Ant-Man and the Wasp (2018)
Just when his time under house arrest is about to end, Scott Lang once again puts his freedom at risk to help Hope van Dyne and Dr. Hank Pym dive into the quantum realm and try to accomplish, against time and any chance of success, a very dangerous rescue mission.
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Good movie but grossly overrated
The film creates a perfect balance between action and depth of basic needs, in the midst of an infertile atmosphere.
A great movie, one of the best of this year. There was a bit of confusion at one point in the plot, but nothing serious.
It is neither dumb nor smart enough to be fun, and spends way too much time with its boring human characters.
The MCU obviously has hits and misses, this film is so incredibly average and meh. It certainly isn't terrible but all opportunities to make it a great film were avoided, instead concentrating on a new set piece for the bigger assembled films. It's such a waste as the actors in this film could have done so much more. Disappointing overall.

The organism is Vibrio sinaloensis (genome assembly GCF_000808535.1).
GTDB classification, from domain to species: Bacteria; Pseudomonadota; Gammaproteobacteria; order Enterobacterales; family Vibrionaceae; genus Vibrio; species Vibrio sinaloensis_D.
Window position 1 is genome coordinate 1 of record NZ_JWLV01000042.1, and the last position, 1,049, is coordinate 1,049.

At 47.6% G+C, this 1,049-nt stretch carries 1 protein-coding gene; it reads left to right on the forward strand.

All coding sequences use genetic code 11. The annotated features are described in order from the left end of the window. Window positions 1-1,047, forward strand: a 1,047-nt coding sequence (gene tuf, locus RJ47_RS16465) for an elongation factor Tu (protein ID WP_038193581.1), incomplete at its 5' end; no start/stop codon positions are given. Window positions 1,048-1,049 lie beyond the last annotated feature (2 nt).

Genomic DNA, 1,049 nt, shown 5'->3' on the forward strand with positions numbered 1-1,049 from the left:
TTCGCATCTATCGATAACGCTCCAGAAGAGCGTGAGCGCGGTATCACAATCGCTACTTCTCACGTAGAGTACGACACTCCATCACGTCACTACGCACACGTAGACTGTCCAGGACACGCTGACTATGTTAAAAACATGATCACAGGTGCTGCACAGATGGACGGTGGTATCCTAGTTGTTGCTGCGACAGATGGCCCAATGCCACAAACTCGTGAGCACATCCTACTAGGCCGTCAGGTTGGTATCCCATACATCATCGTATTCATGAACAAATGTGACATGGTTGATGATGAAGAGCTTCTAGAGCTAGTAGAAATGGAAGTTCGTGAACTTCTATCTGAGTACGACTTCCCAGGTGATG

After the fate-of-the-universe shenanigans of Avengers: Infinity War just three months ago (two months if you live in a country where football isn't that popular), Marvel's twentieth entry into their unstoppable cinematic universe, or MCU, understandably plays the role of palette-cleanser. Infinity War included every Marvel superhero so far, except Hawkeye, and while we still await a solo outing for nobody's favourite Avenger, Ant-Man - who was also absent from the cosmic battle against Thanos - is back for a sequel. The first Ant-Man somehow survived the loss of director Edgar Wright and emerged as a lighter, smaller-scale branch of the ever-expanding MCU. It may have followed the formula of Iron Man's origin very closely, but it was incredibly inventive when its hero suited-up and scaled-down to dodge everything from huge feet pounding a dancefloor, a hungry rat, or the sight of his giant best friend naked. Without the comforts of the origin story however, Ant-Man and the Wasp and returning director Peyton Reed are at a loss which direction to go, and end up throwing multiple storylines at the wall to see what sticks. Sadly, not much does.It's been two years since Scott Lang (Paul Rudd), aka Ant-Man, was drafted into Captain America's crew for a battle against Tony Stark and the Sokovia Accords in Germany. As we saw from the ending of Captain America: Civil War, Lang was imprisoned, but is now being allowed to serve the remainder of his sentence under house arrest, under the watchful eye of FBI agent Jimmy Woo (a scene-stealing Randall Park). With his new friends off fighting global threats and Hank Pym (Michael Douglas) not talking to him for stealing one of his suits, Lang passes the time building huge play-houses for his superhero-obsessed daughter Cassie (Abby Ryder Fortson), as well as playing drums, watching a lot of television, and crying reading The Fault in our Stars. At night, he is plagued by nightmares of the Quantum Realm, the microscopic world he found himself in during his showdown with Darren Cross, where time and space become irrelevant. He doesn't know it, but Hank and his daughter Hope van Dyne (Evangeline Lilly) are also thinking about the Realm, in the hope of finding their wife/mother Janet (Michelle Pfeiffer), who disappeared thirty years earlier during a mission with her husband. When Lang starts to receive strange messages seemingly from Janet, Pym has no choice but to bring the cat-burglar back into the fold in the hope of nailing her location.The first Ant-Man kept its exposition zippy, sweeping you up into its flow so that all the scientific jibberish being explained simply washed over you. Ant-Man and the Wasp must hold the world record for the number of times the word 'quantum' has been used within two hours. Janet can communicate with Lang through quantum entanglement, where particles interact in ways that essentially make them indistinguishable, even when they are separated by a huge distance. The film's 'villain', Ghost (Hannah John-Kamen) experiences molecular instability due to an accident during a quantum experiment, meaning that she can phase through solid matter at will. At one point, Lang questions if the boffins tasked with explaining all of this to us simply put the word 'quantum' in front of everything. This is played for laughs, but doesn't necessarily absolve the film of the problem. Also thrown into the mix is slimy businessman Sonny Burch, played by a wasted Walton Goggins, who wants his greedy hands of Pym's tech and will stop at nothing until he has it. For a series that now prides itself on a lighter tone, it's a lot of plot to take in. The trippy Quantum Realm was teased in the first Ant-Man, and it remains a tease here. There's literally a whole new world to explore at sub-atomic level, yet it remains a frustrating mystery.While there's way too much going on plot-wise, Ant-Man and the Wasp doesn't disappoint with its set-pieces. As glimpsed in the trailer, the heroes turn everything from a salt-shaker to a Hello Kitty pez dispenser into a weapon, normally hurled at their enemies and used to block their path. With her ability to fly and shoot from the wrist, Wasp gets to kick the most ass, dispensing a vehicle full of baddies with speed and efficiency, and all brought to life with stunning special effects. Lang's motor-mouthed associate Luis (Michael Pena) also returns for a beefier part, with his gift for story-telling once again proving a highlight. Laurence Fishburne helps establish some gravitas whenever he is on screen as Bill Foster, Pym's former co-worker on the G.O.L.I.A.T.H. project and whose existence was teased as far back as Iron Man 2. It's ultimately two hours of fluff and Peyton Reed (along with his five writers, including Rudd) knows it, and while this was very much part of the character's charm the first time around, many jokes here fall flat. There are nice touches, such as Pym's laboratory, populated by giant ants carrying out maintenance work and tiny objects blown up in size stitching the whole thing together, which can be shrunken down to luggage size with the click of a button. Lang's relationship with his daughter is also very touching. But Reed never fully commits to one idea and refuses to run with the many promising ideas the film touches on. With the likes of Guardians of the Galaxy and Thor: Ragnarok willing to embrace the crazy, Ant-Man and the Wasp was always going to pale in comparison.